24 August 2018
By the start of 2018 we had received an enormous number of applications from writers of a wide range of genres and styles. This year we are delighted to be able to support some exciting new work from established and emerging authors. Over 50 authors will receive cheques amounting to £180,000 enabling them to complete their latest projects.
Each application is different and there is no single use for the funds, which can ensure that financial realities don’t get in the way of writers completing their work. Typically the grants are used to assist with research costs or to buy writers the time they need to focus on their work.
If you would like to apply for a grant the next deadline is 1 September and all applicants will be contacted before the end of the year.
After 1 September, in a change to the usual process, all authors are encouraged to submit their applications via email to firstname.lastname@example.org.
August 2018 recipients
“It is no less a lonely business, writing, even when you come to your fifth novel. I have been working for three years on A Bird Is Born Twice: a story suffused with Welsh myth and history, inspired by a 15th-century rood screen and with a cast including sirens, satyrs and cynocephali – quite unlike the novels I have written before. An Authors’ Foundation grant means, of course, time – I can now see my way through the months to its end – but it also means a great boost in spirits and confidence, a sense that others too believe in this project. For both of these things, I am enormously grateful.”
“I am currently researching and drafting a novel starting in the Caribbean in the 1600s, during England’s first forays into Empire and slave trading. Thomas Gilbert, an Englishman and former indentured servant, will be the protagonist to start the narrative, which will explore the lure of the New World, the human cost of ownership and being owned, the vital importance of liberty, and its limits too, in a world where all must struggle to seek advantage. The award will fund a research trip to Barbados, allowing me time to consult the National Archives which have holdings from the earliest days of English settlement through to abolition and beyond; it will also enable me to explore the island’s botany and topography.”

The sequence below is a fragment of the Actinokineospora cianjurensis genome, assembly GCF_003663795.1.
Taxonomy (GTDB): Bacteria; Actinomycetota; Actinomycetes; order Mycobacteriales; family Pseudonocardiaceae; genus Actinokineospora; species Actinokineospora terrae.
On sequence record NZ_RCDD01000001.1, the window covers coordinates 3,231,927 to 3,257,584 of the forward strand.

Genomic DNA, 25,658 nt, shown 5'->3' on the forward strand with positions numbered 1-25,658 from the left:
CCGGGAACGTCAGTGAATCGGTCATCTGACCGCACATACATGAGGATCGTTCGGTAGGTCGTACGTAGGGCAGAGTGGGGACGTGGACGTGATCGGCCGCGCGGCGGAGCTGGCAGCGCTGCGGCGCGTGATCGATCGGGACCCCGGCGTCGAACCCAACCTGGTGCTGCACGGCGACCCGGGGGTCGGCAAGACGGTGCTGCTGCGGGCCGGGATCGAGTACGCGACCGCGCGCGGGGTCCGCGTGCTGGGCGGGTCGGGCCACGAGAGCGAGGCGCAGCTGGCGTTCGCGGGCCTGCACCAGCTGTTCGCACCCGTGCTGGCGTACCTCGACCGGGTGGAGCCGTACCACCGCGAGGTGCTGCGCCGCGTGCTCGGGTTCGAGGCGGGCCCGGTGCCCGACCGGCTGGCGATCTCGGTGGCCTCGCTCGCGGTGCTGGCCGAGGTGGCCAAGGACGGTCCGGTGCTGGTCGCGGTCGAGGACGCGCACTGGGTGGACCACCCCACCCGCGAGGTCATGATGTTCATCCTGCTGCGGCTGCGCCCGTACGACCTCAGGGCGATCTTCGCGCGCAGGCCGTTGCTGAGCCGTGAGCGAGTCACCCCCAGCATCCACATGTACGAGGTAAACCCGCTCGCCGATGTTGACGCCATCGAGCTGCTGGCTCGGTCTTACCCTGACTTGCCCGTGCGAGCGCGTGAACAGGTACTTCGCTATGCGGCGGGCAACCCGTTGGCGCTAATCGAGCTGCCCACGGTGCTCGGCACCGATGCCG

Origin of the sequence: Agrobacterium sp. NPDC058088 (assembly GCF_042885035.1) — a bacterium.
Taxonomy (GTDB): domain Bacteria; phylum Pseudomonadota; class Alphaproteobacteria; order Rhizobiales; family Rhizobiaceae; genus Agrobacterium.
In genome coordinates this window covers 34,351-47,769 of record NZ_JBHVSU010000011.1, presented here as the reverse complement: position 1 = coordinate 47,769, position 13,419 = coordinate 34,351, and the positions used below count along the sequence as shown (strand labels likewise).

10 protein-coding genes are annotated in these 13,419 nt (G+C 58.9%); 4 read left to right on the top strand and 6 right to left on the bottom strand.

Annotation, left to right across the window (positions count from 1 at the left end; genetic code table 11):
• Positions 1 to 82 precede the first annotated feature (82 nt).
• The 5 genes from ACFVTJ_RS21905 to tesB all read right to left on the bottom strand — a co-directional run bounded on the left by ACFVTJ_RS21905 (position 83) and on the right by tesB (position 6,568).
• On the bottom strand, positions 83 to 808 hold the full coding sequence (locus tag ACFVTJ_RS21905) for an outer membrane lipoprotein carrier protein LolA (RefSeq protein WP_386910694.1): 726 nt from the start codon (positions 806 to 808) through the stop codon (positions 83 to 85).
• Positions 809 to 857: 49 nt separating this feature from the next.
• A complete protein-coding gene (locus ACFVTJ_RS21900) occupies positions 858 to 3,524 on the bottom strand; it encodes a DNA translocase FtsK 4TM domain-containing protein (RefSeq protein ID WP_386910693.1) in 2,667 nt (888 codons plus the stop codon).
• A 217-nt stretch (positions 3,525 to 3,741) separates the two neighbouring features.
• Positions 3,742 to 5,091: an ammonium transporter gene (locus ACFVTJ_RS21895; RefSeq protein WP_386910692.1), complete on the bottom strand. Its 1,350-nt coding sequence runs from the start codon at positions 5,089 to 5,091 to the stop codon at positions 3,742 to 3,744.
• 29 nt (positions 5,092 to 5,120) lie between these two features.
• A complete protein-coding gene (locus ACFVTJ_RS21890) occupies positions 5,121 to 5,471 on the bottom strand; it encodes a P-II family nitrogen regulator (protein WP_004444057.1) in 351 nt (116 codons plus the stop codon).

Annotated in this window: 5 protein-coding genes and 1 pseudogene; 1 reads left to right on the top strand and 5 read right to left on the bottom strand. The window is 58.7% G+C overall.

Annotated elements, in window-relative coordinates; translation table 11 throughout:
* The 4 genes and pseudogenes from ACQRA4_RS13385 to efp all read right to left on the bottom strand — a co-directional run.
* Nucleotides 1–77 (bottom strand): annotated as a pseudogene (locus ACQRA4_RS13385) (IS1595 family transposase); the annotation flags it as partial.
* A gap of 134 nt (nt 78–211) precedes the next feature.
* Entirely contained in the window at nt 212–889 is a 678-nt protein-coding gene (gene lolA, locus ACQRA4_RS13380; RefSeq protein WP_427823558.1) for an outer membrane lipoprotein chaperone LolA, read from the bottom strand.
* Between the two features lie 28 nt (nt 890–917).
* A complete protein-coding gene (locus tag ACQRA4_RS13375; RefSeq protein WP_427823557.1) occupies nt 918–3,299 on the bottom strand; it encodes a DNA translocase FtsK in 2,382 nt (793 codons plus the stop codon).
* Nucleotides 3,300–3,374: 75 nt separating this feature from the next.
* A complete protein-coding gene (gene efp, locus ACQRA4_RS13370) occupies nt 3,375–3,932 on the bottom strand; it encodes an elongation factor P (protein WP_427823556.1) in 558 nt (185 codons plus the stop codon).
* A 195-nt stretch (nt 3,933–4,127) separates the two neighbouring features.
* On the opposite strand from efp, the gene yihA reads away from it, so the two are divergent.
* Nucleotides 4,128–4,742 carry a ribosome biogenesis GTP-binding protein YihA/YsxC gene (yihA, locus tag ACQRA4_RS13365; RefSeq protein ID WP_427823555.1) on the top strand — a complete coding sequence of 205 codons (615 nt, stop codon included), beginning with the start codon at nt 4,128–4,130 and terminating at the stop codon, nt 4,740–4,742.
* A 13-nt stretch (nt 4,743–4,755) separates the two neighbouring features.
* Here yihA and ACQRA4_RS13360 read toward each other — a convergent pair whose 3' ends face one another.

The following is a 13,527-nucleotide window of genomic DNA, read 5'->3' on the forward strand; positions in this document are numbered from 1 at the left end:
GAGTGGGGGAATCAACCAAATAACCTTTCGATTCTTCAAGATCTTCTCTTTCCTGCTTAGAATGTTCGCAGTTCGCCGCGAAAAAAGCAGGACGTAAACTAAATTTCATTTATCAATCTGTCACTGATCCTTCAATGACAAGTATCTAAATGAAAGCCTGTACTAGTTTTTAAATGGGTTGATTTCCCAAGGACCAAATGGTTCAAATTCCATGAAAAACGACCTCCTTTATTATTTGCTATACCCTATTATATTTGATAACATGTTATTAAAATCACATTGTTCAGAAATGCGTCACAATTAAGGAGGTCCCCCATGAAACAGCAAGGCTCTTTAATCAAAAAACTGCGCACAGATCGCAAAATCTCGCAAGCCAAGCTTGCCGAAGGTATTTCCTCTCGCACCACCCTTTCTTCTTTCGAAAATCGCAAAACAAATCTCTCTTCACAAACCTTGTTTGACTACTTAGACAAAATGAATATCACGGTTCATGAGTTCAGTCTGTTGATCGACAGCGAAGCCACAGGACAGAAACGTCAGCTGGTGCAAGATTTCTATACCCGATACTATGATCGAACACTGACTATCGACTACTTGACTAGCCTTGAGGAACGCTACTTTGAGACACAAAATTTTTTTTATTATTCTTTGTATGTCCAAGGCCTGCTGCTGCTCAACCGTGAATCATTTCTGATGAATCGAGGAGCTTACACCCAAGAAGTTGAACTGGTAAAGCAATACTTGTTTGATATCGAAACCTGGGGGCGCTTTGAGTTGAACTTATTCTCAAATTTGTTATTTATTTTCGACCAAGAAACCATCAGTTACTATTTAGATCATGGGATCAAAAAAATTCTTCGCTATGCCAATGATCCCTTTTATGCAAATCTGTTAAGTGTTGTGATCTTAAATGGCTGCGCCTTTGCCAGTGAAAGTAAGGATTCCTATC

Awarded the Eric Ambler Award, in memory of the spy thriller writer
“The importance to me of this Eric Ambler Award is profound, and so is my gratitude for it. It means time to work – the most valuable thing a writer can be given – and the ability to undertake research trips that are vital for the novel I’m writing.”
“I am wholly grateful to have been awarded an Author’s Foundation grant for my verse novel-in-progress, Sticks and Stones. Being a teacher, as well as having responsibilities at home, makes it difficult to fit in time to write, but because of the grant, I can really work on something that means the world to me. The Society of Authors supports writers from all walks of life and this opportunity is not only a much-needed confidence boost, but it almost feels like it validates my own aims of getting a marginalised voice out to readers, one that needs be heard in this day and age. Truth be told, I cannot be more grateful for that.”
“I express my complete gratitude to the Society of Authors for the award of an Authors’ foundation grant, for my current project; a non-fiction book on masculinity. As a young, minority, working class writer, living and working in London, this grant will allow me to make greater research and contributions on this subject, connecting on a closer level with young people, young boys and the local community, through workshops and talks. And it alleviates some of the pressures of having to survive in an austerity driven, financially challenging city, which will help me concentrate more on the quality of work that I can produce.”
“I am delighted to have been awarded an Authors Foundation grant and I am grateful for the support of the Society of Authors and the K Blundell Trust. This grant will enable me to complete work on The Magic of Mums (provisional title) my second collection of children’s poetry with Otter-Barry books, a follow up to my debut The Dictionary of Dads. Supporting my family on the wages of a working poet has never been easy but the recent cuts to education budgets have begun to seriously impact on my income, as more and more schools struggle to find funds for author visits. As well as buying me time to write, this grant will also enable me to offer a few free visits to schools to help research and trial the new poems, as well as inspiring young people to create work of their own.”